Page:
Thursday, May 6, 2010

Math (for the umpteen zillionth time)

As mentioned in past posts, I like BJU. It feels simple and (almost) easy to me (well, as easy and simple as math can be, I suppose). It has some of those math perks (it delves into "seeing" the math, but not overly so). It's bright and colorful, without having a million problems on one page (the right mix of white space and color is important to me). Yeah, you'd think I picked this math program *just for me*, not the kids! (I did).

What I'm seeing in the 7th & up grades, however, is this rather lengthy looking text with lots of words. I don't like lots of words. (Sure, I write lots of words, but not so sure I like reading lots of words). The number of problems doesn't look too bad, it's just all that text that gets me. And it's just so...textbook-y. Algebra and geometry textbooks give me nightmares. So I'm undecided on math for the later years. I'm looking for easy (but not too easy - just easy enough to get the job done without too much sweat and tears).

I'm intrigued with Teaching Textbooks. Seems like everyone is switching to TT. Sonlight now uses TT for available grade levels (4th & up, I'm sure they'll switch their 3rd gr now that that's available). Timberdoodle. And a whole host of homeschooling moms - many that had been 100% devoted to one curriculum until TT came out.

Sure, everyone's doing it. There's safety in numbers, right? I have some concerns about it, though. Everyone says it's really easy. The grade levels are misnamed, and so 4th gr is really a 3rd gr level. It spirals. It has small amounts of practice. It's really "light" math, it isn't heavy at all. Yippee!!! Because when it comes down to it, making my child think is painful for us all. Sometimes it's downright explosive.

When is easy, too easy?
When your child breezes through the math, but has no retention (in the long run) for anything that he learned.
When your child is gifted in math/science, and the easy math isn't enough.

When is easy just enough?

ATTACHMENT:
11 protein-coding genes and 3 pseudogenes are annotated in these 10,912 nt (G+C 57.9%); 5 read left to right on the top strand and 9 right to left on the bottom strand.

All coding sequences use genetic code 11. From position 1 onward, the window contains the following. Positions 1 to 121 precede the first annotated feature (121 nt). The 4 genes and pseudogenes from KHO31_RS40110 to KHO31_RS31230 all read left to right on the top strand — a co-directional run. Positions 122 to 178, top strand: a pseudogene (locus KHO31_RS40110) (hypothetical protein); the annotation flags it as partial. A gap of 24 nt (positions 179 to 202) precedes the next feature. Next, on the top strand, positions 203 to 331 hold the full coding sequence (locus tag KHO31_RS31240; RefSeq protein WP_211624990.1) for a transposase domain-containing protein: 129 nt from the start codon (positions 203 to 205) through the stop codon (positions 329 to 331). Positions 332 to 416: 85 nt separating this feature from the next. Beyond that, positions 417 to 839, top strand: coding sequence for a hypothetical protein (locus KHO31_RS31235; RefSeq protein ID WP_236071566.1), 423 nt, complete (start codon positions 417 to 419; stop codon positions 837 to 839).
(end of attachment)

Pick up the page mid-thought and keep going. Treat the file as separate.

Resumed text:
When your child struggles through math every day, but the lightbulb finally goes on with easy math.
If your child is not going to go into math/science for a career, so a general working knowledge of math is your end goal.
If your gifted child in math/science uses the easy math as a general overview to help him understand tougher math.

And finally, how should TT be used?
You should give your child the placement test and place him in that level. And most likely, your child will probably place in a grade (or two) above their grade level. You may also want to test your child occasionally with a standardized test or another math program just to make sure that the info is sticking and they are understanding what they've learned with TT.

Do I have this right? I'm interested in your thoughts on this hot topic, so please leave a comment:)

3 comments:

homeschooling6 said...

IMHO it seems like many (not all) but many that don't like it have not tried it. Same with Saxon. Sure there are some who tried it and didn't like it. We tried Singapore up to 3A with Annette. I didn't like it but that doesn't mean it's no good.
I think some on the WTM really scare others into thinking that only certain math programs will bring in results. Not to say they do this on purpose. I have noticed that it is also the same people.
And yes, sometimes I too start wondering if what I'm using is okay.

Just my thoughts.
Trust in the Lord not the WTM is my motto ;) and I do appreciate the WTM forum. I love that I can ask a question and get some great answers. I really 'chew' and weigh everything.
Blessings,
Linda<><

Dee said...

Good post! I actually used TT 7 in my son's 7th grade year. I didn't have a chance to test him in because it was given to me as a gift and I won't say that it was too easy, what I will say is that it was a repeat of what he had done in his 6th grade math paces (a program already touted as being too light and easy) and there was nothing new for him to learn that year. Needless to say, he didn't want me to get that same program for him the following year.

I think that if you test your child in and place him/her wherever she really places, then all these people can't be wrong about the success of this program. Can they? Hmm?

In my case, I have a soon to be fourth grader and when he did the sample lessons, the smile on his face was just priceless! "Mom, I understand this because of how this guy explains it, and I hear it and I get it." Well, I didn't know if that should make me happy, or sad as a parent, that my voice while doing math didn't cause that kind of excitement-ever!

In the end, it's all about trial and error. What will work for some, will not work for others, sometimes even within the same family, but some things just have to be tried before we just let them go completely.

My vote is for the fun math while in early elementary and then the serious math will get serious no matter how the program is formatted.

Many Blessings on whatever you do choose!

Dee :)

Karen said...

Stay with your BJU + MM combo as long as its working for you. Once you get to the higher level, the BJU may still be just the right thing. My upper level plan includes the opportunity for me to bail out Chalkdust (or the generic chalkdust) if I need video.